Review of linear graphs (gradients and yintercepts); Investigate for parallel and perpendicular lines and make connections to (arithmetic) sequences and grapple with Geometric sequences and connections to growth and decay, strengthen ratio and proportional reasoning.

Knowledge 

Rationale 
The concept of algebraic functions is foundational to modern mathematics, and essential in related areas of the sciences. Algebraic functions are used in finance, engineering, and design to name three. Learning about the concept of algebraic function is complex, with many high performing students possessing weak function understandings. Conceptions and reasoning patterns needed for a strong and flexible understanding of functions are more complex than what is typically assumed by designers of curriculum. Students who think about functions only in terms of symbolic manipulations and procedural techniques are unable to comprehend a more general mapping of a set of input values to a set of output values; they also lack the conceptual structures for modelling function relationships in which the function value (output variable) changes continuously in tandem with continuous changes in the input variable. These reasoning abilities have been shown to be essential for representing and interpreting the changing nature of a wide array of function situations they are also foundational for understanding major concepts in advanced mathematics 
summer 2
Geometry and Locating ‘signals’ in ‘noisy’ data sets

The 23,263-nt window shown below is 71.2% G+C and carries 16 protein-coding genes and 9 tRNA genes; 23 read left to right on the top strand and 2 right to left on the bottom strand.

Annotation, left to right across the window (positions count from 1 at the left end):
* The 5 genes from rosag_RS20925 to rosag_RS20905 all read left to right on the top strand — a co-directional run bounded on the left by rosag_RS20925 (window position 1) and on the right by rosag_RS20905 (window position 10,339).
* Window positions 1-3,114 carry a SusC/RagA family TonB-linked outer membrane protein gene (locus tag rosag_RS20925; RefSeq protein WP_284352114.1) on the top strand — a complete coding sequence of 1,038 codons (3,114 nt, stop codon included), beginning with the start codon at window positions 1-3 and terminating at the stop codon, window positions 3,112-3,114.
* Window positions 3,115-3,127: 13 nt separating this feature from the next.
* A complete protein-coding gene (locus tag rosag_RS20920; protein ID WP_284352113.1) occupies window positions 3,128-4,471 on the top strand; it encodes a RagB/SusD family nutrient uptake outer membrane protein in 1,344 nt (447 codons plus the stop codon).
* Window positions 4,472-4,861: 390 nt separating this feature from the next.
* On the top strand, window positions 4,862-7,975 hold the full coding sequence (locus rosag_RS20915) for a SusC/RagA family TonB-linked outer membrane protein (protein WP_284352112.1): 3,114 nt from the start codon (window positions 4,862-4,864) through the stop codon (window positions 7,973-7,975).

Skills 

Knowledge 

Rationale 
The scope of statistics spreads across the curriculum. Statistical reasoning draws on context and those contexts relate to many disciplines in the school curriculum. Making sense of mathematics involves describing, modelling, comprehending, and grappling with mathematical variation. Reasoning with statistics is a variant of mathematical variation and at the same time serves as a tool for making sense of data in other subject areas or to be used by citizens seeking to be better informed. Insofar as statistics is a tool for rooting out possible causes or associations, it is invaluable to the practice of many disciplines, albeit with added complexity. Statistics is a form of enquiry, centred on inference making when working with data arising out of experimentation or observation rather than simply computing numerical and graphical representations of data The notion of informal inferential reasoning is an essential tool for the modern statistically literate citizen who needs to be able to reason with and about data. 
knowledge Organiser
A knowledge organiser is an important document that lists the important facts that learners should know by the end of a unit of work. It is important that learners can recall these facts easily, so that when they are answering challenging questions in their assessments and GCSE and ALevel exams, they are not wasting precious time in exams focusing on remembering simple facts, but making complex arguments, and calculations.
We encourage all pupils to use them by doing the following:
 Quiz themselves at home, using the read, write, cover, check method.
 Practise spelling key vocabulary
 Further researching people, events and processes most relevant to the unit.